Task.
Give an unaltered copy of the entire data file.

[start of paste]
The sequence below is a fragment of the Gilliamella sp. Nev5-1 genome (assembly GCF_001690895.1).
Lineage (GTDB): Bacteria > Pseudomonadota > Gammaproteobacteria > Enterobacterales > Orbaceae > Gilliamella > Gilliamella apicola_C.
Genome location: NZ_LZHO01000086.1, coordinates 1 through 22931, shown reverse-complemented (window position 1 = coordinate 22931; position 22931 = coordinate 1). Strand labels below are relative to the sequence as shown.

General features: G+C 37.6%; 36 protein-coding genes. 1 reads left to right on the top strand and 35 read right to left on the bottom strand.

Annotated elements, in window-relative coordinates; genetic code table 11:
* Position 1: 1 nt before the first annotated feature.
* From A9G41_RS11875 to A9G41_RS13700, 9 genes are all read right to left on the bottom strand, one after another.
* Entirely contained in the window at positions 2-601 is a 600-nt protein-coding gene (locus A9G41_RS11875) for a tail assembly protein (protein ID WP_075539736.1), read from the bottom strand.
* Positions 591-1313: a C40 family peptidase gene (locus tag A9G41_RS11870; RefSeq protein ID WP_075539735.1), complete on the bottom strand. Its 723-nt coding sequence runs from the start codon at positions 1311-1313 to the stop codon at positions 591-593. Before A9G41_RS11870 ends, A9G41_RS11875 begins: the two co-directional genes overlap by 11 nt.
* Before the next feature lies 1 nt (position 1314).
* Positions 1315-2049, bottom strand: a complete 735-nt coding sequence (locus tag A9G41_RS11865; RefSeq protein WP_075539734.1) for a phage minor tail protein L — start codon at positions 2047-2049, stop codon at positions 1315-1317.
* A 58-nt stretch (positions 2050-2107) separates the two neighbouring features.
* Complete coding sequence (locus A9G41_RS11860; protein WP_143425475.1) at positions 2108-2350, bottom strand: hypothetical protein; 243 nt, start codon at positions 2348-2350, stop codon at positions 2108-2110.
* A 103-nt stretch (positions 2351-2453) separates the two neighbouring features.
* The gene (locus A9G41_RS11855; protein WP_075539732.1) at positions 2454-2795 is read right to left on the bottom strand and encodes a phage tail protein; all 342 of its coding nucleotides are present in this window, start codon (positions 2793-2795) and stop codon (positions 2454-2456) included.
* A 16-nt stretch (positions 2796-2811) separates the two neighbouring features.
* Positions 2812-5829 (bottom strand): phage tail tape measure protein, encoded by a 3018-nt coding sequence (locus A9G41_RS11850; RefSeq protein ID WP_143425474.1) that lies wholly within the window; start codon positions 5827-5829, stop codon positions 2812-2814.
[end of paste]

The sequence below is a fragment of the Gilliamella sp. Nev5-1 genome (assembly GCF_001690895.1).
Lineage (GTDB): Bacteria > Pseudomonadota > Gammaproteobacteria > Enterobacterales > Orbaceae > Gilliamella > Gilliamella apicola_C.
Genome location: NZ_LZHO01000086.1, coordinates 1 through 22931, shown reverse-complemented (window position 1 = coordinate 22931; position 22931 = coordinate 1). Strand labels below are relative to the sequence as shown.

General features: G+C 37.6%; 36 protein-coding genes. 1 reads left to right on the top strand and 35 read right to left on the bottom strand.

Annotated elements, in window-relative coordinates; genetic code table 11:
* Position 1: 1 nt before the first annotated feature.
* From A9G41_RS11875 to A9G41_RS13700, 9 genes are all read right to left on the bottom strand, one after another.
* Entirely contained in the window at positions 2-601 is a 600-nt protein-coding gene (locus A9G41_RS11875) for a tail assembly protein (protein ID WP_075539736.1), read from the bottom strand.
* Positions 591-1313: a C40 family peptidase gene (locus tag A9G41_RS11870; RefSeq protein ID WP_075539735.1), complete on the bottom strand. Its 723-nt coding sequence runs from the start codon at positions 1311-1313 to the stop codon at positions 591-593. Before A9G41_RS11870 ends, A9G41_RS11875 begins: the two co-directional genes overlap by 11 nt.
* Before the next feature lies 1 nt (position 1314).
* Positions 1315-2049, bottom strand: a complete 735-nt coding sequence (locus tag A9G41_RS11865; RefSeq protein WP_075539734.1) for a phage minor tail protein L — start codon at positions 2047-2049, stop codon at positions 1315-1317.
* A 58-nt stretch (positions 2050-2107) separates the two neighbouring features.
* Complete coding sequence (locus A9G41_RS11860; protein WP_143425475.1) at positions 2108-2350, bottom strand: hypothetical protein; 243 nt, start codon at positions 2348-2350, stop codon at positions 2108-2110.
* A 103-nt stretch (positions 2351-2453) separates the two neighbouring features.
* The gene (locus A9G41_RS11855; protein WP_075539732.1) at positions 2454-2795 is read right to left on the bottom strand and encodes a phage tail protein; all 342 of its coding nucleotides are present in this window, start codon (positions 2793-2795) and stop codon (positions 2454-2456) included.
* A 16-nt stretch (positions 2796-2811) separates the two neighbouring features.
* Positions 2812-5829 (bottom strand): phage tail tape measure protein, encoded by a 3018-nt coding sequence (locus A9G41_RS11850; RefSeq protein ID WP_143425474.1) that lies wholly within the window; start codon positions 5827-5829, stop codon positions 2812-2814.